Laura at Pt. Leo Estate Mornington Peninsula

Laura at Pt. Leo Estate Mornington Peninsula

This story first appeared in Vacations & Travel magazine, autumn 2019, issue 110


One of Australia’s most recent Relais & Châteaux restaurants offers a tantalising taste of Mornington Peninsula.

There’s a moment, savouring the intensely earthy, mirin-spiked flavours and textures of lion’s mane mushrooms, when I decide I will probably never be able to go back to regular fungi again. But then I notice the button mushrooms and radishes, so thinly sliced they resemble fish scales. And I see there are also slippery slithers of shitake, cooked in curry oil with a confit of carrots.

The dreamy dish is the first of six courses at Laura, a pared-back dining room of blonde wood and glass on Pt. Leo Estate. And even though there are only a few mouthfuls to enjoy, it’s enough for me to know that this meal, prepared by culinary director Phil Wood, is going to be rather life-changing.

Laura at Pt. Leo Estate Mornington Peninsula
Image: Jason Loucas Photography
Laura at Pt. Leo Estate Mornington Peninsula
Image: Jason Loucas Photography

Named after Pt. Leo’s celebrated cast-iron Jaume Plensa sculpture, the venue on the Mornington Peninsula – 100 kilometres south of Melbourne – recently became the fourth establishment in Australia to become accepted into the fold of Relais& Châteaux.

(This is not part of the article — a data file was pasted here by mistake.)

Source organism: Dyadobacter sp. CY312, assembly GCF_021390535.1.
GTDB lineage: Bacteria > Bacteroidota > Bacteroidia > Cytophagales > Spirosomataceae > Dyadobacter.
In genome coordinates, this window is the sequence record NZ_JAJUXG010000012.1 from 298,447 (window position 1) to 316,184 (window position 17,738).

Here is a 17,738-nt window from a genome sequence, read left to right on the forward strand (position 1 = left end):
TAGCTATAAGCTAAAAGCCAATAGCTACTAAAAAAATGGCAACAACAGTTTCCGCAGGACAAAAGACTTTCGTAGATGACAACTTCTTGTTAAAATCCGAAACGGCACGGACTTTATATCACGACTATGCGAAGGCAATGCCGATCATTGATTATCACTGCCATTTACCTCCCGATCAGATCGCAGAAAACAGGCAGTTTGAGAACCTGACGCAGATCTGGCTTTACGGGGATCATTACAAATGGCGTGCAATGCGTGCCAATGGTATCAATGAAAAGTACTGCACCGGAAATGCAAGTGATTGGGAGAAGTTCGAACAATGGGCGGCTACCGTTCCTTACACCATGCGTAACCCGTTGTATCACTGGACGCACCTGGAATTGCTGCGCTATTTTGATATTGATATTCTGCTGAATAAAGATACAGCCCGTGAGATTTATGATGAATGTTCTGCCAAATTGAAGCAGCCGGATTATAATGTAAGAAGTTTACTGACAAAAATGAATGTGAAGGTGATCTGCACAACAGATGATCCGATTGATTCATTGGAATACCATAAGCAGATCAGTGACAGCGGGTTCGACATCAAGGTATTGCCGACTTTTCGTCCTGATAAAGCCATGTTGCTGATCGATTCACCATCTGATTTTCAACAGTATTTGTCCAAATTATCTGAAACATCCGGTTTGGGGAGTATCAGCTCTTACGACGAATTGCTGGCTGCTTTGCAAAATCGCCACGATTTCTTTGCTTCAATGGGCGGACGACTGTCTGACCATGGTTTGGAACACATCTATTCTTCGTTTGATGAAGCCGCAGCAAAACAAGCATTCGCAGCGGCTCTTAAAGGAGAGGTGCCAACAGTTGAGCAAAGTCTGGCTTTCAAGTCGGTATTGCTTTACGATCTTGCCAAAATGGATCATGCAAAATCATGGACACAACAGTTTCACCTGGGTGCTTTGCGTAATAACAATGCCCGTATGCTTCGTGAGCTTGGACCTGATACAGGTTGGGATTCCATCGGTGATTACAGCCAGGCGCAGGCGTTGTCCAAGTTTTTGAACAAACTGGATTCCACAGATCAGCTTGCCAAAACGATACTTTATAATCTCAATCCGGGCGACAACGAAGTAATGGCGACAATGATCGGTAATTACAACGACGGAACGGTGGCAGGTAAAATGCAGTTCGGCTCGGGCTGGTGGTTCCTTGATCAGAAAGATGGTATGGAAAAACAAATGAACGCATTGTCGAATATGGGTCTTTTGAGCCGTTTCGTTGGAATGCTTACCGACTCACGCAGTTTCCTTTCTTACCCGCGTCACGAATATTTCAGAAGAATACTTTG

Having formerly helmed the kitchens in Rockpool and Eleven Bridge, Wood’s pedigree and culinary prowess comes as no surprise. His cooking is made even better by the setting, on a $50-million wine estate dotted with jaw-dropping alfresco sculptures. It’s within reach of some of Victoria’s most talented producers, who Wood calls upon to supply ingredients like those unctuous lion’s mane mushies, grown locally in Tuerong.

Laura at Pt. Leo Estate Mornington Peninsula
Image: Jason Loucas Photography
Laura at Pt. Leo Estate Mornington Peninsula
Image: Anson Smart Photography

Unsurprisingly, Wood’s four- to six-course tasting menus, optionally paired with wines from sommelier Andrew Murch’s 600-label-strong cellar, are influenced by what these suppliers can get to him. When I visit, there is John Dory with pickled vine leaves, plucked straight from the surrounding hills – the vinegar from the chardonnay leaves pairs perfectly with the meatiness of the fish. And there are mussels from nearby Flinders, served with an umami-rich dressing of seaweed butter.

The cheese course may well trump the mushrooms when it comes to flavour: bitey wedges of Berry Creek blue on a sponge disc, over boozy pear cream bedded on lentils –yes, lentils. And then to end it all, a meringue with figs and lemon cream. There’s a nice spice to the dish, thanks to the fact the figs have been cooked in a Pt. Leo Estate pinot noir, not to mention the subtle sheet of nutmeg and cumin ice-cream. It’s at once fresh and surprising – just like the Mornington Peninsula on a plate. 

Find out more: ptleoestate.com.au

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